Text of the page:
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Islamic Perspectives on the New Millennium

Virginia Hooker and Amin Saikal

Publication Year: 2004

The early years of the twenty-first century have been characterized by a sense of widespread anxiety and fear because of the violent activities of groups of terrorists who claim they act in the name of Islam. Their acts of terrorism, viewed by a majority in the Muslim world as crimes which must be subject to the law, are in tragic contrast to the efforts of many Muslim intellectuals who have been working for the past several decades to find common ground between people of all faiths based on the universality of humankind. This book aims to bring to the attention of non-Muslims, in particular, the range of views which Muslims in the Middle East and in South and Southeast Asia hold on six topics of importance to life in the twenty-first century. The topics have been addressed from the internal Muslim point of view to provide readers with a sense of the main debates within Islam on each of the issues. The topics addressed are: the new world order; globalization and modernity; banking and finance; the nation-state; the position of women; and law and knowledge. The chapters have been written by Muslims and non-Muslims, each of whom is an expert on the area about which they write. The chapters are presented in pairs which offer Middle Eastern (and in one case South Asian) points of view which are matched by Southeast Asian perspectives on each of the six topics. While the media is quick to report on the more violent expressions of Islam, including terrorism, the vigorous debates, which now characterize the intellectual discourse in Muslim communities, are rarely if ever reported. This book not only describes and analyses those debates but also reflects the views of many Muslims across the world, emphasizing the connections and contrasts between the Middle East and Southeast Asia.

Published by: Institute of Southeast Asian Studies

Title Page, Copyright

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pp. 2-5

Table of Contents

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pp. 6-7

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Acknowledgements

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pp. vii-viii

The assembling of a collection of essays requires patience from each contributor as well as from the publisher and, as editors, we have been most grateful for the collegial support they have generously given. Many of the contributors came together for preliminary discussions about...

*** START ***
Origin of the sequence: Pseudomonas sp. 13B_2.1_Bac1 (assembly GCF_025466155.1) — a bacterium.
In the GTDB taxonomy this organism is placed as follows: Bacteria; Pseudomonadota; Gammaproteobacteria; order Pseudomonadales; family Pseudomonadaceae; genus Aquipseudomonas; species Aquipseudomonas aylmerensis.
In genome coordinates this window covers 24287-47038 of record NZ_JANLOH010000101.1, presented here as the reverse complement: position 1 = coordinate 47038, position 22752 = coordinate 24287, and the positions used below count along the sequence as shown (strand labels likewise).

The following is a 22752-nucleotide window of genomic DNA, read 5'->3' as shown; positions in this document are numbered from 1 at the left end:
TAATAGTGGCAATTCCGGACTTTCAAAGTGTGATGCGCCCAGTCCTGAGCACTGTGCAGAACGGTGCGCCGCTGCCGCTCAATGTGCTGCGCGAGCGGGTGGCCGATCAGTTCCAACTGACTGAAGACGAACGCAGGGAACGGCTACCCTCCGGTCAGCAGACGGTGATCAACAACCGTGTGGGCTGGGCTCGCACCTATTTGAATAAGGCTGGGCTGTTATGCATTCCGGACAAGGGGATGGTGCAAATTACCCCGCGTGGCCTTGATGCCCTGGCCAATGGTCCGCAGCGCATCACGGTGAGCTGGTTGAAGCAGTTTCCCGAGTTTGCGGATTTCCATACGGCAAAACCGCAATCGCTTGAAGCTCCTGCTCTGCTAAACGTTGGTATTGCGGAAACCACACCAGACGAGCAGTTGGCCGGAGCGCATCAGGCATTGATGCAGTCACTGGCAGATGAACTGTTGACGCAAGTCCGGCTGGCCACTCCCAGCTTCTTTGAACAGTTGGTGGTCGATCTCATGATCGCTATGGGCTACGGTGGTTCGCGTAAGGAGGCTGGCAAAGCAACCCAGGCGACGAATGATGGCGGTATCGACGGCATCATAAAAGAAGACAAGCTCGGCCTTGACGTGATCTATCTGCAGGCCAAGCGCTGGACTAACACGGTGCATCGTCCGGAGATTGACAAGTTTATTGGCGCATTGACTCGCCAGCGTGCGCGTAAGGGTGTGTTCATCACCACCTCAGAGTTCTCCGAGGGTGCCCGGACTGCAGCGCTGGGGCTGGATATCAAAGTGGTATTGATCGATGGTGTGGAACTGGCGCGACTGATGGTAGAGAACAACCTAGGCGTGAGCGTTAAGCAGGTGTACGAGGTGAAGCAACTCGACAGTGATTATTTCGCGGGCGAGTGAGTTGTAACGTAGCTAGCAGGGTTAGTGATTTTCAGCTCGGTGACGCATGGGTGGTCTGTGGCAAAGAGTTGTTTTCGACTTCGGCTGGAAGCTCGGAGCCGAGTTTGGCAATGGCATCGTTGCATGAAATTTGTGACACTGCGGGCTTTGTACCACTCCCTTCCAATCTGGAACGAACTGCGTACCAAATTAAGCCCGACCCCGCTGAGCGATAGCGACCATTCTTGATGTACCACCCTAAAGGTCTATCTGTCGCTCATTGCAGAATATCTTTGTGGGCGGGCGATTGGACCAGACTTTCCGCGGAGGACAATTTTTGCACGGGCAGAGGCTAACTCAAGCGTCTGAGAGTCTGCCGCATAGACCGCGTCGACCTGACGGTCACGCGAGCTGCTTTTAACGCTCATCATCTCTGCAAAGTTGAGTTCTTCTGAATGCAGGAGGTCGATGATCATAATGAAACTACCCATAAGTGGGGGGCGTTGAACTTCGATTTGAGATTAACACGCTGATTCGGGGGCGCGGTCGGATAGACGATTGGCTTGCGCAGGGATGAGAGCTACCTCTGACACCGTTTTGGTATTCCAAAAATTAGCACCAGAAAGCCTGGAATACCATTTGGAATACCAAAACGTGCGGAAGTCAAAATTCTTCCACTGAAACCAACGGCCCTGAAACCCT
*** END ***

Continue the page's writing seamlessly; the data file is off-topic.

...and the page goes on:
Contributors

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pp. ix-xi

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1. Islamic Perpectives on the New Millennium

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pp. 1-16

The suicide bombings in the United States of America on 11 September 2001, executed by terrorists claiming they acted in the name of Islam, set in train events whose repercussions will influence world politics for the foreseeable future. Although the perpetrators were denounced by Muslim leaders around...

The New World Order

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pp. 17-30

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2. Islam and the West: Challenges and Opportunities

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pp. 19-31

Whilst relations between the West and the world of Islam are today complex and multi-dimensional, with elements of both conflict and co-operation, in general they are very tense. This tension has its roots not so much in religious but in political and politically motivated perceptual differences, the intensity...

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3. Indonesian Responses

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pp. 32-40

This chapter describes Indonesian Muslim responses to, and perspectives of, “the new world order”, and shows how they are shaped by a set of historical, economic, and political conditions, including the recent reformasi (reform) movement. The perspectives and responses are not necessarily consistent over...

The New Age

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pp. 41-54

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4. Islam and Globalization: Arab World Perspectives

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pp. 43-73

There is no doubt that globalization, with all of the ambiguities and disconnections that it involves, has become the new grand narrative of our times, particularly in the social sciences and in the media. In attempting to appraise “Islamic perspectives” within the regional context of the Middle East...

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5. Indonesian Muslims Enter a New Age

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pp. 74-88

An understanding of cultural aspects has the effect of widening one’s horizons and freeing oneself from dogmatism and normativism. We are in great need of historical awareness, without becoming “historified” in the sense of making absolute what existed in the past, but rather seeing it as an actual...